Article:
Originally published on July 1, 1931, The New Republic's editorial board comments on Capone’s conviction for evasion of federal income tax.
Well informed Chicagoans differ as to whether Al Capone welcomed his conviction for evasion of federal income tax; but majority opinion seems to be that he did. While he has not yet been sentenced, it seems certain that he will receive only a couple of years' imprisonment and a fine of a few thousand dollars. The fine is nothing at all to a man of his wealth, and his life in the penitentiary will be cushioned by his money and importance, as was the case during his precious prison term in Pennsylvania. He will have a respite from the incessant fear of an assassin’s bullet; and a year, or two or three years hence, he can walk out of the prison gates and pick up his business where he laid it down.
Even if we assume, however, that Capone is going most reluctantly to jail, and that the federal officers’ victory is as complete as they not at all bashfully insist it is, the incident can still be described only as a victory for its central figure. Here is a man who has for years been the head of one of the bloodiest murderous gangs with which all our large cities are not infested. About 500 persons have been killed in Chicago in the past ten years in the bootlegging and other wars in which the Caponites have been engaged, and over and over again, the local newspapers reporting one of these deaths, have openly and calmly stated that it was the work of his men. During this time Capone has sold illicit liquor in amounts running into millions of dollars; he has kept many hundreds of young women in houses of prostitution and taken away from them most of their earnings; he has maintained numerous gambling joints where a sucker with a bankroll stood very little chance of keeping it, to say nothing of making it larger; he has been closely allied with the most loathsome of all traffics, that in the habit-forming drugs.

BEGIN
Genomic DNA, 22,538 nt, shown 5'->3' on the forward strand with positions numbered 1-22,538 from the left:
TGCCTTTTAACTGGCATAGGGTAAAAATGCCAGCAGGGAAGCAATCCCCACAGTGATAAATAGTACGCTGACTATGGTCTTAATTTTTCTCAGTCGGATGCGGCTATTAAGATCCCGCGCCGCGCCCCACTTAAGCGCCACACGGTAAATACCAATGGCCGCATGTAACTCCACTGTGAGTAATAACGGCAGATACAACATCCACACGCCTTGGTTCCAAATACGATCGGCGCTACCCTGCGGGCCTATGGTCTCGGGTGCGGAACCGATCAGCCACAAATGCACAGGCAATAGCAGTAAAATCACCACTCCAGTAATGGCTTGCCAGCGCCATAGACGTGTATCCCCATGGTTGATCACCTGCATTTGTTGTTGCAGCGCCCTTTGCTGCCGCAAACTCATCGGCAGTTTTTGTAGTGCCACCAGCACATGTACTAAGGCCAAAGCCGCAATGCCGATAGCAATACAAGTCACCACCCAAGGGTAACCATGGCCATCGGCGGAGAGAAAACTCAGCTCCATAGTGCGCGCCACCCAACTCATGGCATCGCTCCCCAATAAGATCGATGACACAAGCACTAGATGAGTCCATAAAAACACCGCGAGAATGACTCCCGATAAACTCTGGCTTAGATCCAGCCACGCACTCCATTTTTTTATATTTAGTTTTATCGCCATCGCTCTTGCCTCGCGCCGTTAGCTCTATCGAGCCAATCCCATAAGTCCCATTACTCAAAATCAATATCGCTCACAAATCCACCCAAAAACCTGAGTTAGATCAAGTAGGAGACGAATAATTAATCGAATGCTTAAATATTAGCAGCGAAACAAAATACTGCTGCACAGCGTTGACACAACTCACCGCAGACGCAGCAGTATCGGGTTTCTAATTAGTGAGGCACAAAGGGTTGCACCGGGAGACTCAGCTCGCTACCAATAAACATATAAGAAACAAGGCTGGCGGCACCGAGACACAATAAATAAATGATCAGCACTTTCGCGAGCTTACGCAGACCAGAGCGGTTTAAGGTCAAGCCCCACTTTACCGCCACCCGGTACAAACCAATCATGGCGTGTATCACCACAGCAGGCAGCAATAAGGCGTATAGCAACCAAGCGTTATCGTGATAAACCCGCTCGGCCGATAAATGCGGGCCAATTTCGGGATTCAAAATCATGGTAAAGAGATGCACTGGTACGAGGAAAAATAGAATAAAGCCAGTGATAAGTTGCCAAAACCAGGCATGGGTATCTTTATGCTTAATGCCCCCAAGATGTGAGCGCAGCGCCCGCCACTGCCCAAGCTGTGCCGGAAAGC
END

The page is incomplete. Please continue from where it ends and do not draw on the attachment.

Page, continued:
Nevertheless, Chicago, instead of interfering with all this activity on his part and the part of others like him, has knelt helpless at his feet. Enthusiastic young policemen who have tried to maintain the law have been “broken” for their lack of sense. Complaisant judges in their robes have hastily set his henchmen free whenever by accident they got within the toils of the law. Politicians, all the way up to the mayor’s office, have taken his dirty money and given immunity. Capone hasn’t merely bought the government of Chicago; he has been that government. And so far as we are aware, he still is. The recent election changed one set of unspeakable politicians for another group, not quite so brazen in effrontery but animated by the same set of ideas. The peace and contentment in gangdom today are sufficient evidence that they haven’t cleaned up Chicago, and don’t intend to.
At the worst, therefore, all that can be said of Capone is that he failed to fix the national government as he fixed that of Chicago (and as far as necessary, the state of Illinois). The national government is harder to fix, though it can be done: vide the Ohio Gang during Harding’s time, the scandals in connection with tax refunds to numerous wealthy men and corporations, the complaisance of the Federal Power Board and other instances which will rise in the mind of any of our readers. There is no difference in principle between Chicago and Washington; when government by racketeer has gone far enough, no doubt the arrangements will be extended to the national capital as well. In the meantime, let’s hear no more about Capone’s defeat. The defeat is Chicago’s.